This is kind of awkward for a lawyer to write, but it needs to be said, so here goes….
Even if your dance card is not filled, it is in your interest to rid yourself of certain clients that will harm your career and/or you cannot service appropriately. Non-optimal client relationships include the following, and you certainly know it when you see it:
- They want you personally to do everything.
- They don’t seem to care at all about you or your personal life or your other client/customer demands.
- They are enormously focused on price — no matter what service you provide or pricing adjustments you give them, they always want the price lower.
- They don’t make referrals or tout you or give strong references or show a desire to be helpful to you.
- They make you unhappy — possibly you are always worried you will lose their business.
- They monopolize your time so you can’t build relationships with good clients.
- You cannot service them properly because you don’t have the expertise or the staff but you are clinging to them even though it is not actually in the client’s interest.
Take a deep breath and end these relationships. You will feel great afterwards and, more importantly, a yoke will be off your neck that will permit you to do other things that will be advantageous for your career and at the same time better for the client as well. Instead of servicing a client that will not lead to anything good for you or the client, you will now have the chance to find clients that will be great win/win relationships.
Along these lines, reject the view that you will keep the non-optimal client until you find the good client. The non-optimal client will take up too much of your time and hinder your efforts to get the new client. This is scary to do but necessary.
And of course, one way or another, life is too short to not enjoy at least a good amount of it.
By the way, I don’t advocate terminating a client or business relationship rudely. You are in the same industry, and you don’t want to make an enemy. But you have a career to build and this is ruining your chances.
Also, sometimes a “bad” client can be a “great” friend and great relationship for you in the industry you work in. Occasionally, I have just spoken to a client and said something like this:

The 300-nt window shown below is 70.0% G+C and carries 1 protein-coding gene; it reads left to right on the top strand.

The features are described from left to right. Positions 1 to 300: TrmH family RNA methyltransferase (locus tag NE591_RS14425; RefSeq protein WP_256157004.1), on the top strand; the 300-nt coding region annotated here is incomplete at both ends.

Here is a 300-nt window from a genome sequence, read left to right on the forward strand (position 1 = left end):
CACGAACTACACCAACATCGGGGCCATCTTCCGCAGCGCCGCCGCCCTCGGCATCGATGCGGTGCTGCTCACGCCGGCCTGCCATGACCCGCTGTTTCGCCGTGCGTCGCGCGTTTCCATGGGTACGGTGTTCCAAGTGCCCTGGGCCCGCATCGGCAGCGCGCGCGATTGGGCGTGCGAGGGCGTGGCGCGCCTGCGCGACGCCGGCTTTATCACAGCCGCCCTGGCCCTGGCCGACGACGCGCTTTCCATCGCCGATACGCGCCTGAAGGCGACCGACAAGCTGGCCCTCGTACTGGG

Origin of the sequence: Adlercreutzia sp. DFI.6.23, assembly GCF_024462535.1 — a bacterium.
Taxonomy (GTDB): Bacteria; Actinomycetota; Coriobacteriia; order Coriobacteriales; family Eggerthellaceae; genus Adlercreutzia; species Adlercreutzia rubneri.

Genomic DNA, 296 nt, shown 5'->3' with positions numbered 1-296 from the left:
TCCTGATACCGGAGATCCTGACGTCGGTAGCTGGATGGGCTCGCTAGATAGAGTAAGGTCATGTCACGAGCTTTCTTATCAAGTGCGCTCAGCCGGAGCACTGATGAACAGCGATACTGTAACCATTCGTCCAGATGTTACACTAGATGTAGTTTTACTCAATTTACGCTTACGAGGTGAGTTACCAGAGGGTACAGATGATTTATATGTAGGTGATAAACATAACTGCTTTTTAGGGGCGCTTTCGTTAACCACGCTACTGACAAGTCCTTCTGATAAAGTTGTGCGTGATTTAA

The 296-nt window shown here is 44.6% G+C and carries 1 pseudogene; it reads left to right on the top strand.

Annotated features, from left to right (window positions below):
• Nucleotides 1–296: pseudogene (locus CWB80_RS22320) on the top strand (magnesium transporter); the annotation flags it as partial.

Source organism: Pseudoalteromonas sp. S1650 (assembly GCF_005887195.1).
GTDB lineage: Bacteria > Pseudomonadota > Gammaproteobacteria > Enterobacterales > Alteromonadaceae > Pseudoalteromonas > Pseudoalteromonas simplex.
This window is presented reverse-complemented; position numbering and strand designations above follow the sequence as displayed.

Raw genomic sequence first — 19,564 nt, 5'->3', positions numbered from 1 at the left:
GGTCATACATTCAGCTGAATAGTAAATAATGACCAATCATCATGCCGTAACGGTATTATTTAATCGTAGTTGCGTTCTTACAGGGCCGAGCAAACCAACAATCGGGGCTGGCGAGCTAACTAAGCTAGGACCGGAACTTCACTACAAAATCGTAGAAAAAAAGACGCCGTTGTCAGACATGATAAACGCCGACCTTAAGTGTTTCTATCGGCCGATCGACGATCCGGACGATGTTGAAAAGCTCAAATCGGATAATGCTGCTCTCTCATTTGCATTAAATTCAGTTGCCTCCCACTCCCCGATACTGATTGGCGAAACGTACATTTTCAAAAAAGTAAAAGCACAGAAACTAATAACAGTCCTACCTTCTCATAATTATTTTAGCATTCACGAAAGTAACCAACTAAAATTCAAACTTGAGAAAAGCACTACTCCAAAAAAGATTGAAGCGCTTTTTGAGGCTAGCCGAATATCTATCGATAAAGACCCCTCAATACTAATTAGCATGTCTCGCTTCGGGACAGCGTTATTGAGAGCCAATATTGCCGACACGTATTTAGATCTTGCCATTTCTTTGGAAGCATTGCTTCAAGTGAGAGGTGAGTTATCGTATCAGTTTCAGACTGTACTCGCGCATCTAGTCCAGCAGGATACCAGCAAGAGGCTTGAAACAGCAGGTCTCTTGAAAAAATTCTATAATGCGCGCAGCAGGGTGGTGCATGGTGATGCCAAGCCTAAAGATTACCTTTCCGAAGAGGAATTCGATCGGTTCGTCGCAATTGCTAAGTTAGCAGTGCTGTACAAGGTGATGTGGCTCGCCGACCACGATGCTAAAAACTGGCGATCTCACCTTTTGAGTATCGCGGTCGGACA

“Look. I think it is obvious we are great friends but the lawyer/client relationship isn’t a good one for us. Let’s end that and stay the closest of friends and try to help each other in the real estate world.”
Each time I have done this there has been a very positive — almost relieved — reaction from the client. It seems that when I am feeling it isn’t ‘right,” typically the client feels the same, and our relationship changes in a positive way. And a couple of times this has led to a discussion as to what is wrong with the lawyer/client relationship and we have fixed it and continued on, much improved.
A related issue is to try to pick your clients wisely. They should be ones you are simpatico with, who find your value propositions useful and inspiring, who like you personally, who benefit from your Power Niche, who you just click with, and most importantly who you can provide value to. If you can do that then the odds are that the relationship will be a good one for both of you.
Indeed, you can fall in love with a client like this, and really help the client build his/her business and add dramatic value. Also, hopefully, this client will add great value to your career.
To sum up, a good lawyer/client relationship is two-way in nature and, if it grows right, it can become truly a labor of love for the lawyer. I can truthfully say that I love my clients dearly. Of course have our “moments” but these are people who mean a lot to me and it makes just about every day a good and fun time to service them and help them in their careers and in achieving their business goals.
Bruce Stachenfeld is the managing partner of Duval & Stachenfeld LLP, an approximately 70-lawyer law firm based in midtown Manhattan. The firm is known as “The Pure Play in Real Estate Law” because all of its practice areas are focused around real estate. With more than 50 full-time real estate lawyers, the firm is one of the largest real estate law practices in New York City. You can contact Bruce by email at email@example.com. Bruce also writes The Real Estate Philosopher™, which contains applications of Bruce’s eclectic, insightful, and outside-the-box thinking to the real estate world. If you would like to read previous articles or subscribe, please click here.